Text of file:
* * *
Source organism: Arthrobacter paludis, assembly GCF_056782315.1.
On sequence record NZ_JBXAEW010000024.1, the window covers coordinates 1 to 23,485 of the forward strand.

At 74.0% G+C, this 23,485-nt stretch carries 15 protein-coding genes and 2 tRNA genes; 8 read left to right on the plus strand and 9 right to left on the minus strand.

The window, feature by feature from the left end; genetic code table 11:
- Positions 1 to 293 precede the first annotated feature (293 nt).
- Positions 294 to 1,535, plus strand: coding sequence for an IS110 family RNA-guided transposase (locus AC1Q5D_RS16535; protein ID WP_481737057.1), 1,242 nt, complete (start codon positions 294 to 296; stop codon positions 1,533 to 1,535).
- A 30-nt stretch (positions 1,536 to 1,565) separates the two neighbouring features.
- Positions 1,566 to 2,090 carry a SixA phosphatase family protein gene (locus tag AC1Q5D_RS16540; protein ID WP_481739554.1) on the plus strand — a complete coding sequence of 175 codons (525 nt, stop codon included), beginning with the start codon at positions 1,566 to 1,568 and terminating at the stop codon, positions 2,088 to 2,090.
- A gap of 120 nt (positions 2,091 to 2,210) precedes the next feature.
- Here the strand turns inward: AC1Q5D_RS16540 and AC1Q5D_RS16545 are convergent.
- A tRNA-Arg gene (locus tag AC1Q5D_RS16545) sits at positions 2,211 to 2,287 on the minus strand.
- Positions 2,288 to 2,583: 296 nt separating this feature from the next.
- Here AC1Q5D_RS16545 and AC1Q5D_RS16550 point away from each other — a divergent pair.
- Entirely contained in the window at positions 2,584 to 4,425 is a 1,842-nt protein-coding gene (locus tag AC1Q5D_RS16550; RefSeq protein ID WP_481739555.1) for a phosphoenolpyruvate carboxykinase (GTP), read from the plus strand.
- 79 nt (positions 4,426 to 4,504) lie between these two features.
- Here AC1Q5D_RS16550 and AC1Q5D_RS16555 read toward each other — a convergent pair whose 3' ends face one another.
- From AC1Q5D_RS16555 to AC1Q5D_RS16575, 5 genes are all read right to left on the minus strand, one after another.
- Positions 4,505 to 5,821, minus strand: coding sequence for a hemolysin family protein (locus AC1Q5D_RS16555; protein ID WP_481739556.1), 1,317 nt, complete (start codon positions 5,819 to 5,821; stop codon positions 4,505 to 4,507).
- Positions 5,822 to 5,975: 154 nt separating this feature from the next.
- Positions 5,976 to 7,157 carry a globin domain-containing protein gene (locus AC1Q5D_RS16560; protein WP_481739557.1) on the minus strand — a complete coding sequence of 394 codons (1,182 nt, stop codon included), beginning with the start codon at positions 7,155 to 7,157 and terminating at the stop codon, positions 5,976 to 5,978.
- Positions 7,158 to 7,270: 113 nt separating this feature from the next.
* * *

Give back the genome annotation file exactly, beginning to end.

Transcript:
Source organism: Arthrobacter paludis, assembly GCF_056782315.1.
On sequence record NZ_JBXAEW010000024.1, the window covers coordinates 1 to 23,485 of the forward strand.

At 74.0% G+C, this 23,485-nt stretch carries 15 protein-coding genes and 2 tRNA genes; 8 read left to right on the plus strand and 9 right to left on the minus strand.

The window, feature by feature from the left end; genetic code table 11:
- Positions 1 to 293 precede the first annotated feature (293 nt).
- Positions 294 to 1,535, plus strand: coding sequence for an IS110 family RNA-guided transposase (locus AC1Q5D_RS16535; protein ID WP_481737057.1), 1,242 nt, complete (start codon positions 294 to 296; stop codon positions 1,533 to 1,535).
- A 30-nt stretch (positions 1,536 to 1,565) separates the two neighbouring features.
- Positions 1,566 to 2,090 carry a SixA phosphatase family protein gene (locus tag AC1Q5D_RS16540; protein ID WP_481739554.1) on the plus strand — a complete coding sequence of 175 codons (525 nt, stop codon included), beginning with the start codon at positions 1,566 to 1,568 and terminating at the stop codon, positions 2,088 to 2,090.
- A gap of 120 nt (positions 2,091 to 2,210) precedes the next feature.
- Here the strand turns inward: AC1Q5D_RS16540 and AC1Q5D_RS16545 are convergent.
- A tRNA-Arg gene (locus tag AC1Q5D_RS16545) sits at positions 2,211 to 2,287 on the minus strand.
- Positions 2,288 to 2,583: 296 nt separating this feature from the next.
- Here AC1Q5D_RS16545 and AC1Q5D_RS16550 point away from each other — a divergent pair.
- Entirely contained in the window at positions 2,584 to 4,425 is a 1,842-nt protein-coding gene (locus tag AC1Q5D_RS16550; RefSeq protein ID WP_481739555.1) for a phosphoenolpyruvate carboxykinase (GTP), read from the plus strand.
- 79 nt (positions 4,426 to 4,504) lie between these two features.
- Here AC1Q5D_RS16550 and AC1Q5D_RS16555 read toward each other — a convergent pair whose 3' ends face one another.
- From AC1Q5D_RS16555 to AC1Q5D_RS16575, 5 genes are all read right to left on the minus strand, one after another.
- Positions 4,505 to 5,821, minus strand: coding sequence for a hemolysin family protein (locus AC1Q5D_RS16555; protein ID WP_481739556.1), 1,317 nt, complete (start codon positions 5,819 to 5,821; stop codon positions 4,505 to 4,507).
- Positions 5,822 to 5,975: 154 nt separating this feature from the next.
- Positions 5,976 to 7,157 carry a globin domain-containing protein gene (locus AC1Q5D_RS16560; protein WP_481739557.1) on the minus strand — a complete coding sequence of 394 codons (1,182 nt, stop codon included), beginning with the start codon at positions 7,155 to 7,157 and terminating at the stop codon, positions 5,976 to 5,978.
- Positions 7,158 to 7,270: 113 nt separating this feature from the next.